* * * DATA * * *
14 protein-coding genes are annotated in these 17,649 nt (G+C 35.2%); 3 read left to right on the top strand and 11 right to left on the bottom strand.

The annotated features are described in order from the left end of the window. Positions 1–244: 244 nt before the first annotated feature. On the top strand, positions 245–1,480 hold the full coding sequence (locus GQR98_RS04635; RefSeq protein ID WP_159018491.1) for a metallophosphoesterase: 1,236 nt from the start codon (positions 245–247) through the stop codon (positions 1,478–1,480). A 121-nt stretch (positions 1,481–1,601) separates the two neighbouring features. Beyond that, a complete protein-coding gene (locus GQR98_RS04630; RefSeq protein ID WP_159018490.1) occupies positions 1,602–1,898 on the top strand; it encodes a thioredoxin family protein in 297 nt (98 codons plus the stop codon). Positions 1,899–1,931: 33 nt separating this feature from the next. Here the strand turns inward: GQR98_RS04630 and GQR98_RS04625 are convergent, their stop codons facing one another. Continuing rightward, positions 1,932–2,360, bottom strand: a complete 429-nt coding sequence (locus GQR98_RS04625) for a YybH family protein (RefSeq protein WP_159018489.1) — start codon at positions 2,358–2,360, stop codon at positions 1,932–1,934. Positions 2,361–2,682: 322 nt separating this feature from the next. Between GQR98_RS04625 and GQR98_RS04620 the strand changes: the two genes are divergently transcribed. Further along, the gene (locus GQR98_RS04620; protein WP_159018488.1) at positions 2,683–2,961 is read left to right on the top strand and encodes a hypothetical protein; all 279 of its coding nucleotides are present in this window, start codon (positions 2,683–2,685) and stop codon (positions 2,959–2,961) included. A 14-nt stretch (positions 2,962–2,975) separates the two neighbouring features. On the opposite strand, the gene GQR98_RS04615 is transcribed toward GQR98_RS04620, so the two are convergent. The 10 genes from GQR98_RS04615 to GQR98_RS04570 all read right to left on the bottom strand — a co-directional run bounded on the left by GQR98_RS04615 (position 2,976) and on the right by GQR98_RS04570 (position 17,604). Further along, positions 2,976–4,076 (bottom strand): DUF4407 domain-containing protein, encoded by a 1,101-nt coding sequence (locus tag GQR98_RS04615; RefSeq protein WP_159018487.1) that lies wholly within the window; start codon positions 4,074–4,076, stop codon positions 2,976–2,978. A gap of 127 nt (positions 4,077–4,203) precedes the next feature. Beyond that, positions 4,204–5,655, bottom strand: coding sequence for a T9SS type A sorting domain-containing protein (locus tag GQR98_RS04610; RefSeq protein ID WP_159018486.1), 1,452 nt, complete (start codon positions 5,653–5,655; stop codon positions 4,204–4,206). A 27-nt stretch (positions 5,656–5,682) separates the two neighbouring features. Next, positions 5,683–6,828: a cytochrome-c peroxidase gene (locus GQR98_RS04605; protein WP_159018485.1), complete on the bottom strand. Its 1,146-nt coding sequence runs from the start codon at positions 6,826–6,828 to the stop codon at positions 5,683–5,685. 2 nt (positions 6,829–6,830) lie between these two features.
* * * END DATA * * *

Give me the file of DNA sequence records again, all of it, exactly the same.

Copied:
14 protein-coding genes are annotated in these 17,649 nt (G+C 35.2%); 3 read left to right on the top strand and 11 right to left on the bottom strand.

The annotated features are described in order from the left end of the window. Positions 1–244: 244 nt before the first annotated feature. On the top strand, positions 245–1,480 hold the full coding sequence (locus GQR98_RS04635; RefSeq protein ID WP_159018491.1) for a metallophosphoesterase: 1,236 nt from the start codon (positions 245–247) through the stop codon (positions 1,478–1,480). A 121-nt stretch (positions 1,481–1,601) separates the two neighbouring features. Beyond that, a complete protein-coding gene (locus GQR98_RS04630; RefSeq protein ID WP_159018490.1) occupies positions 1,602–1,898 on the top strand; it encodes a thioredoxin family protein in 297 nt (98 codons plus the stop codon). Positions 1,899–1,931: 33 nt separating this feature from the next. Here the strand turns inward: GQR98_RS04630 and GQR98_RS04625 are convergent, their stop codons facing one another. Continuing rightward, positions 1,932–2,360, bottom strand: a complete 429-nt coding sequence (locus GQR98_RS04625) for a YybH family protein (RefSeq protein WP_159018489.1) — start codon at positions 2,358–2,360, stop codon at positions 1,932–1,934. Positions 2,361–2,682: 322 nt separating this feature from the next. Between GQR98_RS04625 and GQR98_RS04620 the strand changes: the two genes are divergently transcribed. Further along, the gene (locus GQR98_RS04620; protein WP_159018488.1) at positions 2,683–2,961 is read left to right on the top strand and encodes a hypothetical protein; all 279 of its coding nucleotides are present in this window, start codon (positions 2,683–2,685) and stop codon (positions 2,959–2,961) included. A 14-nt stretch (positions 2,962–2,975) separates the two neighbouring features. On the opposite strand, the gene GQR98_RS04615 is transcribed toward GQR98_RS04620, so the two are convergent. The 10 genes from GQR98_RS04615 to GQR98_RS04570 all read right to left on the bottom strand — a co-directional run bounded on the left by GQR98_RS04615 (position 2,976) and on the right by GQR98_RS04570 (position 17,604). Further along, positions 2,976–4,076 (bottom strand): DUF4407 domain-containing protein, encoded by a 1,101-nt coding sequence (locus tag GQR98_RS04615; RefSeq protein WP_159018487.1) that lies wholly within the window; start codon positions 4,074–4,076, stop codon positions 2,976–2,978. A gap of 127 nt (positions 4,077–4,203) precedes the next feature. Beyond that, positions 4,204–5,655, bottom strand: coding sequence for a T9SS type A sorting domain-containing protein (locus tag GQR98_RS04610; RefSeq protein ID WP_159018486.1), 1,452 nt, complete (start codon positions 5,653–5,655; stop codon positions 4,204–4,206). A 27-nt stretch (positions 5,656–5,682) separates the two neighbouring features. Next, positions 5,683–6,828: a cytochrome-c peroxidase gene (locus GQR98_RS04605; protein WP_159018485.1), complete on the bottom strand. Its 1,146-nt coding sequence runs from the start codon at positions 6,826–6,828 to the stop codon at positions 5,683–5,685. 2 nt (positions 6,829–6,830) lie between these two features.